The lack of resources available to opposition parties and other members compared to the government makes it virtually impossible to responsibly develop alternatives, made even worse by government practice of preventing the public release of documents needed to fully understand our policy options. We in the Legislative Council have been gradually trying to use the committee system to shed more light on policy issues, and thus enable more informed decisions. But we are dependent on third parties lodging submissions to point us in the right direction. It would be of great assistance if we could commission answers to questions or short reports from a Parliamentary Budget Office, responsible to parliament and not the executive. Public servants are usually more than happy to help but governments keep them on a short leash.

The Legislative Council is better placed to take a non-adversarial approach to policy than our colleagues downstairs. Who can point me to a debate in the Lower House in the time of the current government where the robust and respectful exchange of differing opinions led to a better outcome than originally proposed?

I acknowledge there’s a view that a government with a majority in the Lower House should be able to pass its legislation unimpeded.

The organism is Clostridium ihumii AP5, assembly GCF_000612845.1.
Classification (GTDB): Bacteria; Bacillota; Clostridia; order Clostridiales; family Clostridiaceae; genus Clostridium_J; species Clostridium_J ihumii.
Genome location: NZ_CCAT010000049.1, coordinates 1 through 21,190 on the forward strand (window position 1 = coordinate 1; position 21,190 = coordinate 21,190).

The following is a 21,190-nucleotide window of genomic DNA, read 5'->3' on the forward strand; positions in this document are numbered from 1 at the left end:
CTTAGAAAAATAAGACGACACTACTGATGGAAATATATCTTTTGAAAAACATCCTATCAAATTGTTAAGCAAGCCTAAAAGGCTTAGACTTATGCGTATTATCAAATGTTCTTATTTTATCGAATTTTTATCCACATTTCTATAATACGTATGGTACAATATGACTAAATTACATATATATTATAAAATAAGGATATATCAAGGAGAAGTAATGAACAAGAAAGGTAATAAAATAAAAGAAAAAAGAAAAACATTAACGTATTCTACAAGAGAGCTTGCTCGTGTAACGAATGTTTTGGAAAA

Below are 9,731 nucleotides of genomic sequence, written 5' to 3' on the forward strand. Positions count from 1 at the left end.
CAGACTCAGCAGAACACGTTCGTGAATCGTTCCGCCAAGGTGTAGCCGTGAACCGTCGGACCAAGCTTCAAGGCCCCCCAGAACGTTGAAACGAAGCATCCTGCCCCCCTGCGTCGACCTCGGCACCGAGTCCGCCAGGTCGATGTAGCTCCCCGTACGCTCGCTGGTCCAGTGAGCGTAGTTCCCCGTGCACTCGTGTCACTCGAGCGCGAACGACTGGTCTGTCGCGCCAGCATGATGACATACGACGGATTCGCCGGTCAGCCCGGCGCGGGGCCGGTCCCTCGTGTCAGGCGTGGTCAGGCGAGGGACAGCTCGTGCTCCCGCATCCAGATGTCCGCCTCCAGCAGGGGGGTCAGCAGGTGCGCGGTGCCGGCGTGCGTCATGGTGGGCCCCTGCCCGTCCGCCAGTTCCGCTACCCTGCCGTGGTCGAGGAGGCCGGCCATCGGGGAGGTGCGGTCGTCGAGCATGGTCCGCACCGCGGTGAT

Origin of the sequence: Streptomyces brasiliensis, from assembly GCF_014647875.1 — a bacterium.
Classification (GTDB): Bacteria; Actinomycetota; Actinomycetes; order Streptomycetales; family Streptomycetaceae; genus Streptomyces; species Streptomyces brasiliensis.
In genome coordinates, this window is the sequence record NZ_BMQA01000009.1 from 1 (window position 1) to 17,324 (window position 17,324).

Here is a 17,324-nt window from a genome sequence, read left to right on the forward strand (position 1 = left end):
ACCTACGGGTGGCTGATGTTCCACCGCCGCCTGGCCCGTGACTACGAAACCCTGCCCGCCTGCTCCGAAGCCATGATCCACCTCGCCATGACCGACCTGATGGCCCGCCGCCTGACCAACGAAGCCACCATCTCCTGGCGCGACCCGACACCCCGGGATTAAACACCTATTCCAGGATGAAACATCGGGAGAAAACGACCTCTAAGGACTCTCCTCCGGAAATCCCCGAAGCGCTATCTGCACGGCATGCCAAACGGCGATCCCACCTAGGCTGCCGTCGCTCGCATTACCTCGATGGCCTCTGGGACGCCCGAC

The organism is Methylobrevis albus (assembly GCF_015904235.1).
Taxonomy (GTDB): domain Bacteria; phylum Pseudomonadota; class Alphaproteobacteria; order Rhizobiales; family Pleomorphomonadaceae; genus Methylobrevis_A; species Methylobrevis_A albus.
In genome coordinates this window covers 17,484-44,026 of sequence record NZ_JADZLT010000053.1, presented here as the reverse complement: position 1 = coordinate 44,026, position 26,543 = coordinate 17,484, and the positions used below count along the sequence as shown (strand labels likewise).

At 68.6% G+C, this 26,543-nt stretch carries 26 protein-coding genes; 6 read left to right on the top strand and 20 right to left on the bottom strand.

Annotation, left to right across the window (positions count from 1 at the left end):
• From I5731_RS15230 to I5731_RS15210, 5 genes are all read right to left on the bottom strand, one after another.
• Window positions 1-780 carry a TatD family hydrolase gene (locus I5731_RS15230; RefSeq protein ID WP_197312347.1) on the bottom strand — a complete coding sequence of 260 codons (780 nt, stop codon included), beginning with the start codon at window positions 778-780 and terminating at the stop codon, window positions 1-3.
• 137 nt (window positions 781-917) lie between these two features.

It’s not a view I share, nor I believe do most Tasmanians. They expect us to make sure the legislation will achieve the policy intent and is in the best interest of the state, even if it means saying no on rare occasions. Regardless how one views Speaker Sue Hickey, few believe she hasn’t made a much needed contribution to public policy debate, confirming party discipline is an overrated commodity. Uniformity means mediocrity.

We have been lulled into a false sense of wellbeing. The Government’s line is that by delivering surpluses every year, it has engendered the spirit of optimism that abounds out there where it matters. This is wrong for a few reasons. First, coincidence doesn’t imply causation.

Second, it is not running surpluses. The cash deficits over the next four years, even if the Government achieves its budget savings of $450 million, will still see a blowout in unmet demand for health and education. The economy is making slow but steady progress, despite the Government not because of it.

There’s a mental block that prevents many from seeing government services as a crucial part of a modern economy. Too often one gets the feeling governments are regarded as a deadweight, the less tax they raise the better.

Restrict their services or you’ll encourage dependency. It’s an outdated view. Health and education are highly productive knowledge-based industries with important spill-over effects for everyone. Infrastructure likewise is crucial. Our present path is unsustainable. We raise less revenues than the average state even allowing for our disadvantages. As a consequence we deliver less than the average level of services. Revenue will be lucky to grow faster than inflation. Demand for government services will also grow faster.

The Government isn’t telling us the unvarnished truth. Opposition parties are struggling to put forward alternatives. We in the Legislative Council are in a good place to contribute to non-adversarial understanding of challenges.

We need better processes to assist this for the benefit of all Tasmanians.


The Mercury Thursday 5 September